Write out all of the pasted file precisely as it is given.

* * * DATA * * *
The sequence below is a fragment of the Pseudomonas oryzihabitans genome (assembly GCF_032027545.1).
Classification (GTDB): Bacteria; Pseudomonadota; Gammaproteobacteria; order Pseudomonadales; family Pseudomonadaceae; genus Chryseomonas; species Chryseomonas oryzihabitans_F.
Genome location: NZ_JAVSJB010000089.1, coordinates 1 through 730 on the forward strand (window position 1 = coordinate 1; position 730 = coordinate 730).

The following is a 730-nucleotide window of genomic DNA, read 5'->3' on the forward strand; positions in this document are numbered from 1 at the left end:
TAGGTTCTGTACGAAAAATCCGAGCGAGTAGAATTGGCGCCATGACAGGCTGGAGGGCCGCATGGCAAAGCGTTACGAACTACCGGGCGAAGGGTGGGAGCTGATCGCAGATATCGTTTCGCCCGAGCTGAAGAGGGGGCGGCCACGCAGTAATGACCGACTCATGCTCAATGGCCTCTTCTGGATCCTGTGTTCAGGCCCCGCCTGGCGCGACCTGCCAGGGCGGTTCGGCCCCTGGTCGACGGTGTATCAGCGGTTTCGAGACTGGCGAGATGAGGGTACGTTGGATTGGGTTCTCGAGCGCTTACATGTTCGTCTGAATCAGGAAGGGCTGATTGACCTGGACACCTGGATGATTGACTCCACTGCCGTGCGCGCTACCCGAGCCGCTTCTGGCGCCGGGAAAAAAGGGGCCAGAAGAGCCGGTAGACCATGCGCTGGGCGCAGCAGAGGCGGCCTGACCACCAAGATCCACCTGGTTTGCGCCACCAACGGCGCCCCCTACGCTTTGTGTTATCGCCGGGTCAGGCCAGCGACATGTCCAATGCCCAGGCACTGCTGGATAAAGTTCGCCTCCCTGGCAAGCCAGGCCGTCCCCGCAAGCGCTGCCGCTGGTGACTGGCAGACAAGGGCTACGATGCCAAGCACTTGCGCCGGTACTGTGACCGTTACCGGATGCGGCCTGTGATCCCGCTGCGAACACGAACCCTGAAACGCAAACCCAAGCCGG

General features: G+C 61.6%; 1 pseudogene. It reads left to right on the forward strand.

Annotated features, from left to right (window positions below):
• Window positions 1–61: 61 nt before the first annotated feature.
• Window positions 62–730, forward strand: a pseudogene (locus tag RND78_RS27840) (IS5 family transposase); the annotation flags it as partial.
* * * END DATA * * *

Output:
The sequence below is a fragment of the Pseudomonas oryzihabitans genome (assembly GCF_032027545.1).
Classification (GTDB): Bacteria; Pseudomonadota; Gammaproteobacteria; order Pseudomonadales; family Pseudomonadaceae; genus Chryseomonas; species Chryseomonas oryzihabitans_F.
Genome location: NZ_JAVSJB010000089.1, coordinates 1 through 730 on the forward strand (window position 1 = coordinate 1; position 730 = coordinate 730).

The following is a 730-nucleotide window of genomic DNA, read 5'->3' on the forward strand; positions in this document are numbered from 1 at the left end:
TAGGTTCTGTACGAAAAATCCGAGCGAGTAGAATTGGCGCCATGACAGGCTGGAGGGCCGCATGGCAAAGCGTTACGAACTACCGGGCGAAGGGTGGGAGCTGATCGCAGATATCGTTTCGCCCGAGCTGAAGAGGGGGCGGCCACGCAGTAATGACCGACTCATGCTCAATGGCCTCTTCTGGATCCTGTGTTCAGGCCCCGCCTGGCGCGACCTGCCAGGGCGGTTCGGCCCCTGGTCGACGGTGTATCAGCGGTTTCGAGACTGGCGAGATGAGGGTACGTTGGATTGGGTTCTCGAGCGCTTACATGTTCGTCTGAATCAGGAAGGGCTGATTGACCTGGACACCTGGATGATTGACTCCACTGCCGTGCGCGCTACCCGAGCCGCTTCTGGCGCCGGGAAAAAAGGGGCCAGAAGAGCCGGTAGACCATGCGCTGGGCGCAGCAGAGGCGGCCTGACCACCAAGATCCACCTGGTTTGCGCCACCAACGGCGCCCCCTACGCTTTGTGTTATCGCCGGGTCAGGCCAGCGACATGTCCAATGCCCAGGCACTGCTGGATAAAGTTCGCCTCCCTGGCAAGCCAGGCCGTCCCCGCAAGCGCTGCCGCTGGTGACTGGCAGACAAGGGCTACGATGCCAAGCACTTGCGCCGGTACTGTGACCGTTACCGGATGCGGCCTGTGATCCCGCTGCGAACACGAACCCTGAAACGCAAACCCAAGCCGG

General features: G+C 61.6%; 1 pseudogene. It reads left to right on the forward strand.

Annotated features, from left to right (window positions below):
• Window positions 1–61: 61 nt before the first annotated feature.
• Window positions 62–730, forward strand: a pseudogene (locus tag RND78_RS27840) (IS5 family transposase); the annotation flags it as partial.